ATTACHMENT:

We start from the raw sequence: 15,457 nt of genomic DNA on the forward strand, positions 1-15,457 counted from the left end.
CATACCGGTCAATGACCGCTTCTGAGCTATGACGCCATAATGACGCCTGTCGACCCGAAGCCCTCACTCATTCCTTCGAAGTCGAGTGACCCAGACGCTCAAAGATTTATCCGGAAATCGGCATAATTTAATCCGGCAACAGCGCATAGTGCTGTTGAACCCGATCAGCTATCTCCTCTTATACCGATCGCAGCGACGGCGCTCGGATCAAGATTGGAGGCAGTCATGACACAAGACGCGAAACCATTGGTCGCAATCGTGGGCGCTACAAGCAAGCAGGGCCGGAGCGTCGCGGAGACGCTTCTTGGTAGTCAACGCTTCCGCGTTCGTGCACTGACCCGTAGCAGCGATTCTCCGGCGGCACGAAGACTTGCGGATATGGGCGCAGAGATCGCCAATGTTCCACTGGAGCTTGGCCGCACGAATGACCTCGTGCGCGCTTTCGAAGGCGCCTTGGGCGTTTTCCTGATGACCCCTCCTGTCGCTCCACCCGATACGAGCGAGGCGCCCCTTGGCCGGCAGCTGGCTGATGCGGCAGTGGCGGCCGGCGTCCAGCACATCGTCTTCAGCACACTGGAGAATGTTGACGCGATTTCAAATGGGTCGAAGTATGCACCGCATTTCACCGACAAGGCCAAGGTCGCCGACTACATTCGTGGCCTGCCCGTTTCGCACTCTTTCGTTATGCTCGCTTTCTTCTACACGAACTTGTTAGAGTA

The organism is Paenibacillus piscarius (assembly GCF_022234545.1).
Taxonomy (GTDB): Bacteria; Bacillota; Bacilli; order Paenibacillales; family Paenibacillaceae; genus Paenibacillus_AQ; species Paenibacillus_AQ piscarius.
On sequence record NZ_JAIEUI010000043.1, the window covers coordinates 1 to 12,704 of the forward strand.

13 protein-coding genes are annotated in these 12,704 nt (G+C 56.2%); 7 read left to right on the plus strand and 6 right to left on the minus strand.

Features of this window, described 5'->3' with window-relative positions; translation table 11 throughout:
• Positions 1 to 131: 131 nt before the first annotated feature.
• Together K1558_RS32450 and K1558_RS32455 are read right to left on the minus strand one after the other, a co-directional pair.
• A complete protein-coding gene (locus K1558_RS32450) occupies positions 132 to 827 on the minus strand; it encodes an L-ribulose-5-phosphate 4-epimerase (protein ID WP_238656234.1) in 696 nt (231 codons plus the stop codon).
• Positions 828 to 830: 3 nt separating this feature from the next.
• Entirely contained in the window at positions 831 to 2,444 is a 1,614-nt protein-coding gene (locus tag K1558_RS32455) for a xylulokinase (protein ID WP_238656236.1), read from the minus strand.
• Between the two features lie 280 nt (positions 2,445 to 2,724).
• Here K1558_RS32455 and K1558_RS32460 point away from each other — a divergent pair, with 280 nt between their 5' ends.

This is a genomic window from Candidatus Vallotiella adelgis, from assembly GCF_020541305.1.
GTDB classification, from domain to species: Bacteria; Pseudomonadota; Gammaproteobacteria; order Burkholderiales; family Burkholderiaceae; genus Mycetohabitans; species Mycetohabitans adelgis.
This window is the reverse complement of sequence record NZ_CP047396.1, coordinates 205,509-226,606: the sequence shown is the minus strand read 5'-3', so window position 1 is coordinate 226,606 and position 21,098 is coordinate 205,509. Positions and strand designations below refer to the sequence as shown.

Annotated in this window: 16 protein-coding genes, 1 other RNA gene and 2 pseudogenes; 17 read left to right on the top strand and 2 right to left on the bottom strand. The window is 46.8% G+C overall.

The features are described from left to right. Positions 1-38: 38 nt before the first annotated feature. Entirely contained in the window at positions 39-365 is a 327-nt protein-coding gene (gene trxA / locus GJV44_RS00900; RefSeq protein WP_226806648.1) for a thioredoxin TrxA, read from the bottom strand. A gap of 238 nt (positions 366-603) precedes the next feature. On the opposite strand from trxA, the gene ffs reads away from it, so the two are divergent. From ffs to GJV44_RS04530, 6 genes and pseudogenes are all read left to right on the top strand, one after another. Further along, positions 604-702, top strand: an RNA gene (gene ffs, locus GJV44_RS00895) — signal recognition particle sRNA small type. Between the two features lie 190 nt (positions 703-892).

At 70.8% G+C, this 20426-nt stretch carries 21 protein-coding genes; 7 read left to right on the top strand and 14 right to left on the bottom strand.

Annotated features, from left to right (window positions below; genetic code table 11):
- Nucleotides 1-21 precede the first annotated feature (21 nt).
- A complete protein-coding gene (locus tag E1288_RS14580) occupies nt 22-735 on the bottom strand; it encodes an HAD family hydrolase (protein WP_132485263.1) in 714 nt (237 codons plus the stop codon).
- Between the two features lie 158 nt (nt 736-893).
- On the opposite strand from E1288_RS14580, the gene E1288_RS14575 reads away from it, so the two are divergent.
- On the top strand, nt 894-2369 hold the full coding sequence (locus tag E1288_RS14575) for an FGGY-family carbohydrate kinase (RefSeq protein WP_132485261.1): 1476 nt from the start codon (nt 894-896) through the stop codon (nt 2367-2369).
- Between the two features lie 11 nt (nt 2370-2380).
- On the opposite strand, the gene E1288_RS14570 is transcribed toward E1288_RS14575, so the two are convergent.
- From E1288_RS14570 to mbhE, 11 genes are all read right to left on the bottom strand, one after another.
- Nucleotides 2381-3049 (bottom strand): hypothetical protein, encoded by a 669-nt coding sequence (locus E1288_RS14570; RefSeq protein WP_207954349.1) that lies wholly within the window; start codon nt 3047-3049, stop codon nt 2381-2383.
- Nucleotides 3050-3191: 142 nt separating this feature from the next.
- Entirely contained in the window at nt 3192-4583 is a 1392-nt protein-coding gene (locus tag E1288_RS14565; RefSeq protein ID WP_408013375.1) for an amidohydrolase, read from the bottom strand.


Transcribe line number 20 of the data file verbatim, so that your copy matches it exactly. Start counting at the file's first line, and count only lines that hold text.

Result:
At 70.8% G+C, this 20426-nt stretch carries 21 protein-coding genes; 7 read left to right on the top strand and 14 right to left on the bottom strand.